My crazy, hazy days with the late, great godfather of Gonzo

Ralph Steadman tells for the first time how a meeting with a former Hell's Angel changed the face of journalism. By Martin Hodgson and Katy Guest
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The Independent Online

When a little-known Welsh cartoonist met an ex-Hell's Angel in a US bar more than three decades ago, the result was electric. "A voice like no other cut into my thoughts and sunk its teeth into my brain," recalls the British artist. "It was a cross between a slurred karate chop and gritty molasses."

The meeting spawned the birth of Gonzo journalism as Ralph Steadman, who had travelled to America after giving up his ambition of being a banker, struck up a drink- and drug-fuelled relationship with Hunter S Thompson, author of iconic books such as Fear and Loathing in Las Vegas.

Now, for the first time, Steadman has given his account of the relationship between the pair, who shocked the world with their dark, drug-crazed stories of life, politics and arts in 1970s America.

Steadman reveals that he has written a memoir "as a form of therapy" after Thompson shot himself last February. "When he died it was as though a piece of shoreline had split off and fallen into the sea. I had to write myself out of the emptiness," he said.

Thompson was 67 when he turned his gun on himself at his isolated Colorado ranch, but the manner of his death was no surprise to Steadman. Confined to a wheelchair by a spinal operation and hip replacement, Thompson had often spoken of suicide, but, Steadman reveals, what pushed him over the edge was the result of the US presidential elections in November 2003.

A maverick who spent much of his life railing against the corruption of mainstream politics, Thompson had once ran unsuccessfully for office as the leader of the Freak Party. But in the last months of his life he had thrown his support behind John Kerry's campaign. "When George W Bush got back in, I think that was the straw that broke the camel's back," Steadman said.

The two men met in 1970, when they were commissioned by Scanlan's magazine to cover the Kentucky Derby together. At first, there seemed little common ground between the acerbic American writer and the diffident Welsh artist. "It was chalk and cheese. We were so different, but I intrigued him because I did such vicious drawings," Steadman recalled.

Despite their outward differences, Steadman and Thompson soon developed a symbiotic working relationship that was to change the face of journalism. They initially bonded over a mutual enthusiasm for alcohol: "The drawings told me everything. I was out of control. They were the scribblings of some raving drunk," said Steadman.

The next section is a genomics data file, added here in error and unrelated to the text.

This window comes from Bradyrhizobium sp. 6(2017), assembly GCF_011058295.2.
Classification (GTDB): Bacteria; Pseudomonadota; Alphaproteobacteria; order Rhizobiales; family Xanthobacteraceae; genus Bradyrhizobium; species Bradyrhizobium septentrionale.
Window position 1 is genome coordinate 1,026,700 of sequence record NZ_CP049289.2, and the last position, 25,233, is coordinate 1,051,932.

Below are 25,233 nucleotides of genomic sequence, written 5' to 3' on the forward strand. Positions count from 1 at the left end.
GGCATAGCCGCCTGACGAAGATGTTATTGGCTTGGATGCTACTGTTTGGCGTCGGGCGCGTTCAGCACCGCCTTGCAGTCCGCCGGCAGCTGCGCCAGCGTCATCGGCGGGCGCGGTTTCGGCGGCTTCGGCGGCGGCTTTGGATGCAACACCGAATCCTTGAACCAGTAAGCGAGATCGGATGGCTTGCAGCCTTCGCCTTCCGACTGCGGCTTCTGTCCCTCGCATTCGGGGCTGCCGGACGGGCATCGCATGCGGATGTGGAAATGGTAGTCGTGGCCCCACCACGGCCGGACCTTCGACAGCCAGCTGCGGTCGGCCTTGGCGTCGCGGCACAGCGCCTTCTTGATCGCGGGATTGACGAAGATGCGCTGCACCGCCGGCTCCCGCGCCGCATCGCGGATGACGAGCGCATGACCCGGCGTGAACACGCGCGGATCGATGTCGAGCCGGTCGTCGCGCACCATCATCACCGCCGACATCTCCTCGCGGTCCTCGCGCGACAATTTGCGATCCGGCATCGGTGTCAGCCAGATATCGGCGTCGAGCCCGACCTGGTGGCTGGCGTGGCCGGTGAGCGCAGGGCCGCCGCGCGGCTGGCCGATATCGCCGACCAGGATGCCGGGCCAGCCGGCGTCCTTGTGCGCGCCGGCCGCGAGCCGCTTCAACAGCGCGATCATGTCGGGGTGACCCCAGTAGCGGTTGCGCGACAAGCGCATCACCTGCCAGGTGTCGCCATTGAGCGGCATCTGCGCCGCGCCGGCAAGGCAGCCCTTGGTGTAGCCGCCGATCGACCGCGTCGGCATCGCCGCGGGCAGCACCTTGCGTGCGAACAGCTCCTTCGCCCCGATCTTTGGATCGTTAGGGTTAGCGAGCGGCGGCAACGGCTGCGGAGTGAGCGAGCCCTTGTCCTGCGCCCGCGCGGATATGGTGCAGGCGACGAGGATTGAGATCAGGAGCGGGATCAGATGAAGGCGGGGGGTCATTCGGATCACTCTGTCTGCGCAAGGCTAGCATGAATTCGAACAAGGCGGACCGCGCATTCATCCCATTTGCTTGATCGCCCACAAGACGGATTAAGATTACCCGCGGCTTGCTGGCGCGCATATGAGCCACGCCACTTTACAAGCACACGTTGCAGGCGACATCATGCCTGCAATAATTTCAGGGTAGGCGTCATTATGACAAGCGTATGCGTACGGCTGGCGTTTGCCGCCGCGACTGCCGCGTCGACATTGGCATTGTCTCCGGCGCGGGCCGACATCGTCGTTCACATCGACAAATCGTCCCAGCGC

Similarly incapacitated, Thompson was unable to finish his article. Instead, he ripped the unfinished pages from his notebook and filed them to his editors, setting the mould for a style of journalism in which the writer plunged head first into the scene he was reporting. "Gonzo was about becoming the eye - jumping straight into the first person," said Steadman.

When the two men first met, Steadman was best known for his work in Private Eye, and he credits Thompson with focusing the savage vision of his cartoons. "We changed each other's lives. After meeting him I realised that a drawing could be a weapon - and that I liked to use it," said Steadman.

"When I did pictures with Hunter I got butterflies in my stomach and it was very exciting. He made you realise how lazy and how respectable and how tired you'd become. He was an exhilarating person to be around."

In turn, Steadman gave Thompson an outsider's view of the absurdities of America. "He watched me watching the world. As a stranger in his country I was able to remind him of things he'd forgotten," he said.

Their best-known work, Fear and Loathing in Las Vegas, was made into a film starring Johnny Depp. But not all of their collaborations were so fruitful: a 1973 commission from Rolling Stone to cover the Ali-Foreman fight in Congo ended in chaos when Thompson sold their tickets to the fight to buy drugs, and the magazine's art director rejected Steadman's pictures.

"I regret the work we didn't do," said Steadman.

Steadman will next month publish his recollections of their unique friendship and creative collaboration. The Joke's Over is an intensely personal work.

The book is honest about Thompson's dark side: the mood swings and occasional bouts of drug-fuelled paranoia, but Steadman retains a deep affection for the man who once referred to him in print as a "scum-sucking foreign geek".

"You knew that he loved you if he took the time to insult you. He would insult you with such vitriol, but you'd think, 'The worse it gets, the more he loves me.'"

Thompson never fulfilled his dream of writing a truly great novel, and near the end of his life admitted he no longer even enjoyed writing. Steadman refutes the idea he wasted his talent. "He was probably a great writer, but a lot of his best stuff was his conversation and his life. He didn't squander his talent - he used it in an amazing way.

"I miss him a lot ... bawling at the end of the phone. It was the most difficult friendship in my life, yet probably one of the most essential."

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